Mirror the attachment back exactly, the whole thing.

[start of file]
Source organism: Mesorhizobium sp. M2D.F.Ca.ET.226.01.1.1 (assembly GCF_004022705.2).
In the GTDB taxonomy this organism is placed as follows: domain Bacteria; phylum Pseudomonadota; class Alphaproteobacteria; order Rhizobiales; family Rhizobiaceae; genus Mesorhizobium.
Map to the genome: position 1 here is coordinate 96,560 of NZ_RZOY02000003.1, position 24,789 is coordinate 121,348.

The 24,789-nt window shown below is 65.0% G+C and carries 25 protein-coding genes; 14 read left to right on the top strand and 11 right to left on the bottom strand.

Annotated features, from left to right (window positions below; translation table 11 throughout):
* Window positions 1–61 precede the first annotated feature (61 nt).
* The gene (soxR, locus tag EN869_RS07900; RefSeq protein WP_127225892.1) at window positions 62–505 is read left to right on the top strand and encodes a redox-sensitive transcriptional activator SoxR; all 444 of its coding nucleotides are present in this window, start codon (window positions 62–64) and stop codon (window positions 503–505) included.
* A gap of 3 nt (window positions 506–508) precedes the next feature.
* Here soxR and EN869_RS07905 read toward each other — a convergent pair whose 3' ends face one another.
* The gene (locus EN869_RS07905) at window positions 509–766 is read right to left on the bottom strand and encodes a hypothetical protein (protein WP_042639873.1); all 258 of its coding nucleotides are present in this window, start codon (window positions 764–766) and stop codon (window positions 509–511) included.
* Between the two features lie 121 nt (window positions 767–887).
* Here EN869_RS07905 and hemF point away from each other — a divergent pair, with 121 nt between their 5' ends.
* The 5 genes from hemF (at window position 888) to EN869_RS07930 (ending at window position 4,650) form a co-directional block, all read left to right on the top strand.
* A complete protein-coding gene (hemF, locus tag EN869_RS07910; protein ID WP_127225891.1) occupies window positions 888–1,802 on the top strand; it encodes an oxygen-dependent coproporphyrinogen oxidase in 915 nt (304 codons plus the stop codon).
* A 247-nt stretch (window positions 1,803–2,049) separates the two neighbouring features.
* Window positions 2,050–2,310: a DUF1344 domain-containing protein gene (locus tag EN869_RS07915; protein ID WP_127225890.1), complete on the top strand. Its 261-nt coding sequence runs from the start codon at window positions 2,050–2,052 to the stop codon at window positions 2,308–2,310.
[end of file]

Source organism: Mesorhizobium sp. M2D.F.Ca.ET.226.01.1.1 (assembly GCF_004022705.2).
In the GTDB taxonomy this organism is placed as follows: domain Bacteria; phylum Pseudomonadota; class Alphaproteobacteria; order Rhizobiales; family Rhizobiaceae; genus Mesorhizobium.
Map to the genome: position 1 here is coordinate 96,560 of NZ_RZOY02000003.1, position 24,789 is coordinate 121,348.

The 24,789-nt window shown below is 65.0% G+C and carries 25 protein-coding genes; 14 read left to right on the top strand and 11 right to left on the bottom strand.

Annotated features, from left to right (window positions below; translation table 11 throughout):
* Window positions 1–61 precede the first annotated feature (61 nt).
* The gene (soxR, locus tag EN869_RS07900; RefSeq protein WP_127225892.1) at window positions 62–505 is read left to right on the top strand and encodes a redox-sensitive transcriptional activator SoxR; all 444 of its coding nucleotides are present in this window, start codon (window positions 62–64) and stop codon (window positions 503–505) included.
* A gap of 3 nt (window positions 506–508) precedes the next feature.
* Here soxR and EN869_RS07905 read toward each other — a convergent pair whose 3' ends face one another.
* The gene (locus EN869_RS07905) at window positions 509–766 is read right to left on the bottom strand and encodes a hypothetical protein (protein WP_042639873.1); all 258 of its coding nucleotides are present in this window, start codon (window positions 764–766) and stop codon (window positions 509–511) included.
* Between the two features lie 121 nt (window positions 767–887).
* Here EN869_RS07905 and hemF point away from each other — a divergent pair, with 121 nt between their 5' ends.
* The 5 genes from hemF (at window position 888) to EN869_RS07930 (ending at window position 4,650) form a co-directional block, all read left to right on the top strand.
* A complete protein-coding gene (hemF, locus tag EN869_RS07910; protein ID WP_127225891.1) occupies window positions 888–1,802 on the top strand; it encodes an oxygen-dependent coproporphyrinogen oxidase in 915 nt (304 codons plus the stop codon).
* A 247-nt stretch (window positions 1,803–2,049) separates the two neighbouring features.
* Window positions 2,050–2,310: a DUF1344 domain-containing protein gene (locus tag EN869_RS07915; protein ID WP_127225890.1), complete on the top strand. Its 261-nt coding sequence runs from the start codon at window positions 2,050–2,052 to the stop codon at window positions 2,308–2,310.